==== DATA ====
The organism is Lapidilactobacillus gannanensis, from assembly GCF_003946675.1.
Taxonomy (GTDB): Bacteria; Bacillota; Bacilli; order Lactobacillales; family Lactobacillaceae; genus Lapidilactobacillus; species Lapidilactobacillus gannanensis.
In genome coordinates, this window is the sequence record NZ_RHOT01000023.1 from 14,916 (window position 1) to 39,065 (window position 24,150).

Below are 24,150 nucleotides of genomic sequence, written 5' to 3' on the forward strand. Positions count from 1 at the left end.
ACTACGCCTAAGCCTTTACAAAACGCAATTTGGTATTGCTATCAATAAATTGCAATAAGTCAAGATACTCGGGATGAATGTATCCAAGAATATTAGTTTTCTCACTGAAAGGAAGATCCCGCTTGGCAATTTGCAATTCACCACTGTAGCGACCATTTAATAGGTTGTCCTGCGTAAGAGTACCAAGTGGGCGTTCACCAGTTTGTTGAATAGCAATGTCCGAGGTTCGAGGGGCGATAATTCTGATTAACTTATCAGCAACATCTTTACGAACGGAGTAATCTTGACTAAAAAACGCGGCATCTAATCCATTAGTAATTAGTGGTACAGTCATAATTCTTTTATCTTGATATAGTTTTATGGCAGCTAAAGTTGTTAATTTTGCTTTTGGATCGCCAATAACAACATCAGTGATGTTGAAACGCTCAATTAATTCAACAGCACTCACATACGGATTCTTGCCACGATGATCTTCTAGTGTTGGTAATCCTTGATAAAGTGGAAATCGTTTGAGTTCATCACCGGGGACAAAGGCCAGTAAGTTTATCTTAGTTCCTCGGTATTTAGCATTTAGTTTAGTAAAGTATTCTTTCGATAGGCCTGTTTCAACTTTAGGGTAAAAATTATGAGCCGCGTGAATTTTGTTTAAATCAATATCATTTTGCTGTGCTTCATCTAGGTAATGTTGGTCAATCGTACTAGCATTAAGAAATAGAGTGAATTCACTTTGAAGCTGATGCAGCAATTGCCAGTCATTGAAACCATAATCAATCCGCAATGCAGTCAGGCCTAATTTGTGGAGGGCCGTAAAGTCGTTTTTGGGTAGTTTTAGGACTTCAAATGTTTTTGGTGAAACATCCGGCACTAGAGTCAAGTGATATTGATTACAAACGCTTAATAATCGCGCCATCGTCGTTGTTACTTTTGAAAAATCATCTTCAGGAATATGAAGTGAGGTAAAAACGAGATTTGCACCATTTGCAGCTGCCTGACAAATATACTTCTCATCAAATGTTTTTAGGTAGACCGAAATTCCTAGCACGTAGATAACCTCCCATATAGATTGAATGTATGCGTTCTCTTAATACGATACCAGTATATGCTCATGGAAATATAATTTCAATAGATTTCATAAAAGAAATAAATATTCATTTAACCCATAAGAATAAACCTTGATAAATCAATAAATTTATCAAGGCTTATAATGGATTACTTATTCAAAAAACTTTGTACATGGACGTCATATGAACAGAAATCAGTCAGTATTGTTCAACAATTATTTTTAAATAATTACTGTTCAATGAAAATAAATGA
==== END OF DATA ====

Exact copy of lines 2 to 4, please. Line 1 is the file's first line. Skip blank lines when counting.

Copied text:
Taxonomy (GTDB): Bacteria; Bacillota; Bacilli; order Lactobacillales; family Lactobacillaceae; genus Lapidilactobacillus; species Lapidilactobacillus gannanensis.
In genome coordinates, this window is the sequence record NZ_RHOT01000023.1 from 14,916 (window position 1) to 39,065 (window position 24,150).

Below are 24,150 nucleotides of genomic sequence, written 5' to 3' on the forward strand. Positions count from 1 at the left end.